Jim Jeffords on Abortion
Independent Jr Senator (VT, retiring 2006)
Proponents recommend voting YES because:
This bill deals with how young girls are being secretly taken across State lines for the purpose of abortion, without the consent of their parents or even the knowledge of their parents, in violation of the laws of the State in which they live. 45 states have enacted some sort of parental consent laws or parental notification law. By simply secreting a child across State lines, one can frustrate the State legislature's rules. It is subverting and defeating valid, constitutionally approved rights parents have.
Opponents recommend voting NO because:
Some States have parental consent laws, some don't. In my particular State, it has been voted down because my people feel that if you ask them, "Do they want their kids to come to their parents?", absolutely. But if you ask them, "Should you force them to do so, even in circumstances where there could be trouble that comes from that?", they say no.
This bill emanates from a desire that our children come to us when we have family matters, when our children are in trouble, that they not be fearful, that they not be afraid that they disappoint us, that they be open with us and loving toward us, and we toward them. This is what we want to have happen. The question is: Can Big Brother Federal Government force this on our families? That is where we will differ.
Dear Mr. President:
We write to urge you to expand the current federal policy concerning embryonic stem cell research.
Embryonic stem cells have the potential to be used to treat and better understand deadly and disabling diseases and conditions that affect more than 100 million Americans, such as cancer, heart disease, diabetes, Parkinson's, Alzheimer's, multiple sclerosis, spinal cord injury, and many others.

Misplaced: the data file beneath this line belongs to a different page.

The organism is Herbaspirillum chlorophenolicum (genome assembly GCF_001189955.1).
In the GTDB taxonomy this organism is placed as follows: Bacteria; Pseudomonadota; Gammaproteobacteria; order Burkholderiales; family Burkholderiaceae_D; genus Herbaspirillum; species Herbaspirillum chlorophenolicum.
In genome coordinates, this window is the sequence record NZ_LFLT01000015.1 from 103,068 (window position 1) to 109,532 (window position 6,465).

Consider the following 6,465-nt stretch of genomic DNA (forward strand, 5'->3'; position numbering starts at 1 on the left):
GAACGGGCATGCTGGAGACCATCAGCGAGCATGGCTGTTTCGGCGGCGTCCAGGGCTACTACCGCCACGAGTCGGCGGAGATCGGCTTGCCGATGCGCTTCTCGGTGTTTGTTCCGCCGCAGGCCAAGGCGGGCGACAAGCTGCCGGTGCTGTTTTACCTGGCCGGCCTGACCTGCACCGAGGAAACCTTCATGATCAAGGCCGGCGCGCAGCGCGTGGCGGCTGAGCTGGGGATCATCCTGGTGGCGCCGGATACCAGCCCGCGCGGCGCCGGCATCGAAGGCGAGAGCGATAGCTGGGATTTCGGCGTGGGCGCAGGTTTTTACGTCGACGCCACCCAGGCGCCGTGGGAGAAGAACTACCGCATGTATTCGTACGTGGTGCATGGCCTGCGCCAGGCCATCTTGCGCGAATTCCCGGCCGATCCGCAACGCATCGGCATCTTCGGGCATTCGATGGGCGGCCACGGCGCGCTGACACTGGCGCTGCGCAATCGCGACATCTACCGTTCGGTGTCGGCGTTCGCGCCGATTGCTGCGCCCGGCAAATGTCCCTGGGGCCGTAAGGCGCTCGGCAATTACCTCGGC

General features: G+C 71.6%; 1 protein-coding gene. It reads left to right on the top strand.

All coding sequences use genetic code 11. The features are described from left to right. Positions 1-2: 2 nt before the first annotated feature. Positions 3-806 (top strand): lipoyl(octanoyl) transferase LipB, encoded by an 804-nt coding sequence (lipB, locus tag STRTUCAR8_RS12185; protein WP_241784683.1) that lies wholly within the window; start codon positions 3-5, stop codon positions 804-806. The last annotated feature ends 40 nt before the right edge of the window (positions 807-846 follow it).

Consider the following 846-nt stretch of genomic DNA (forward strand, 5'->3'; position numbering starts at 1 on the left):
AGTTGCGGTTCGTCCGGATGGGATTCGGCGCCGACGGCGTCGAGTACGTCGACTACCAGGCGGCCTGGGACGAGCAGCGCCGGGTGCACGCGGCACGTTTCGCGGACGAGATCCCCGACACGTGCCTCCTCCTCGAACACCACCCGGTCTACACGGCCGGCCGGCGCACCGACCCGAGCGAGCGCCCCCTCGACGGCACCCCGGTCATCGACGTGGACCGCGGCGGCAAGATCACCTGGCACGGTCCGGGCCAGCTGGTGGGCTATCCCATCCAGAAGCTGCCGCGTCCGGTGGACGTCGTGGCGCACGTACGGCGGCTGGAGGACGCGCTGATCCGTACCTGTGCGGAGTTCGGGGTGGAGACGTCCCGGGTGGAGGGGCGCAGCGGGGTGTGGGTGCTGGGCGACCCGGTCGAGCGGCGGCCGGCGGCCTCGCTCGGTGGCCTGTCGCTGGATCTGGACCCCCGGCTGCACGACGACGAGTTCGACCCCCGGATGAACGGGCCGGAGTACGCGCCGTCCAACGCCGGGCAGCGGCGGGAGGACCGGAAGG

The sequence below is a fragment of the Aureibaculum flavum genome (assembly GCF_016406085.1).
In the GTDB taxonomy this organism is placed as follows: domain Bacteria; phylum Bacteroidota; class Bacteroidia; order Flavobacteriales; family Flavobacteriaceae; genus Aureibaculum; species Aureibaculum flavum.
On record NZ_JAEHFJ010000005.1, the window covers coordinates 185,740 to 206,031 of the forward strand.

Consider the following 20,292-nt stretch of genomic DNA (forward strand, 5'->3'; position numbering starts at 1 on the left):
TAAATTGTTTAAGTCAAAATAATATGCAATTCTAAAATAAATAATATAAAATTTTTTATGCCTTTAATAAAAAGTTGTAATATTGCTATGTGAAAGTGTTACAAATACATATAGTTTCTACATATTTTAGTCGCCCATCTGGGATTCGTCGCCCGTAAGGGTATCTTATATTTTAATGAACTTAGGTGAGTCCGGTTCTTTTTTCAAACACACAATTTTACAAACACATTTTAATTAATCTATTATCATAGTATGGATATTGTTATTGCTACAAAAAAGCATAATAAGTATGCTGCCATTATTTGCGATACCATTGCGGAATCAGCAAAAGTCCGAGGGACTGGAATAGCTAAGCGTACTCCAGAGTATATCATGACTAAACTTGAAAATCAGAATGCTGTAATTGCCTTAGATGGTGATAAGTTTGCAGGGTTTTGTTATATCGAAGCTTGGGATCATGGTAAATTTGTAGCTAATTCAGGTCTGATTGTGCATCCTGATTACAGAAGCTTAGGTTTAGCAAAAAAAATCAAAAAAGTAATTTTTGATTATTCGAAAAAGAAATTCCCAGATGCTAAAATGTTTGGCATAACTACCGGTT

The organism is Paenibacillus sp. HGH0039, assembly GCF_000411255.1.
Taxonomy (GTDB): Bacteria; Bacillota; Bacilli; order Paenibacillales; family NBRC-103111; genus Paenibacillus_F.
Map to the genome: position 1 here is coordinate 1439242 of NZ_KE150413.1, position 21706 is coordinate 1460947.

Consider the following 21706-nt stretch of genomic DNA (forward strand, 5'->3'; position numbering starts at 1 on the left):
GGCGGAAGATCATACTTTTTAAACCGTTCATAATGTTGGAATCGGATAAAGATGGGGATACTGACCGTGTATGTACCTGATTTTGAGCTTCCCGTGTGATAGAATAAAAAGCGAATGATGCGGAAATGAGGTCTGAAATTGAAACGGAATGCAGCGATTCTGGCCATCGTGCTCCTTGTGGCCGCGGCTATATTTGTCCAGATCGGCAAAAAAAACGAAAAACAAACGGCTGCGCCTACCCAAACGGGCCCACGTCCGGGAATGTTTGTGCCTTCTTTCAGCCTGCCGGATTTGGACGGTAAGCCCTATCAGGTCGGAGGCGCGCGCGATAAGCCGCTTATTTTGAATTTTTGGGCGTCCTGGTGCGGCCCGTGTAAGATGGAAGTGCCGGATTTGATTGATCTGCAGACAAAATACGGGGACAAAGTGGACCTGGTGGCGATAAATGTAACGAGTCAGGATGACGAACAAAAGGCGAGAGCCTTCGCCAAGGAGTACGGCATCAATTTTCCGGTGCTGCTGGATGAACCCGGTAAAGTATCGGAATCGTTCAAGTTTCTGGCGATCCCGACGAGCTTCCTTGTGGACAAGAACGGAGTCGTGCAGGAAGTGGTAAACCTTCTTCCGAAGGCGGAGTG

We appreciate your words of support for the enormous potential of this research, and we know that you intended your policy to help promote this research to its fullest. As you know, the Administration's policy limits federal funding only to embryonic stem cells that were derived by August 9, 2001.
However, scientists have told us that since the policy went into effect more than two years ago, we have learned that the embryonic stem cell lines eligible for federal funding will not be suitable to effectively promote this research. We therefore feel it is essential to relax the restrictions in the current policy for this research to be fully explored.
Among the difficult challenges with the current policy are the following:
OFFICIAL CONGRESSIONAL SUMMARY: Amends Medicaid to:
EXCERPTS OF BILL:
LEGISLATIVE OUTCOME:Referred to Senate Committee on Finance; never came to a vote.
OFFICIAL CONGRESSIONAL SUMMARY: Prohibits any federal funds from being provided to a hospital unless the hospital provides to women who are victims of sexual assault:
SPONSOR'S INTRODUCTORY REMARKS: Sen. CLINTON: This bill will help sexual assault survivors across the country get the medical care they need and deserve. It is hard to argue against this commonsense legislation. Rape--by definition--could never result in an intended pregnancy. Emergency contraception is a valuable tool that can prevent unintended pregnancy. This bill makes emergency contraception available for survivors of sexual assault at any hospital receiving public funds.
Every 2 minutes, a woman is sexually assaulted in the US, and each year, 25,000 to 32,000 women become pregnant as a result of rape or incest. 50% of those pregnancies end in abortion.
By providing access to emergency contraception, up to 95% of those unintended pregnancies could be prevented if emergency contraception is administered within the first 24 to 72 hours. In addition, emergency contraception could also give desperately needed peace of mind to women in crisis.
The FDA recently made EC available over the counter for women 18 years of age and older. Despite the ideologically driven agenda against this drug, the research has been consistently clear--this drug is safe and effective for preventing pregnancy. Women deserve access to EC. For millions of women, it represents peace of mind. For survivors of rape and sexual assault, it offers hope for healing and a tomorrow free of painful reminders of the past.
LEGISLATIVE OUTCOME:Referred to Senate Committee on Health, Education, Labor, and Pensions; never came to a vote.
|Other candidates on Abortion:||Jim Jeffords on other issues:|
Newly elected in 2008 & seated in 2009:
Newly appointed in 2009;
special election in 2010:
Announced retirement as of 2010:
Up for 6-year term in 2010:
(13 Democrats; 15 Republicans)
Senate Votes (analysis)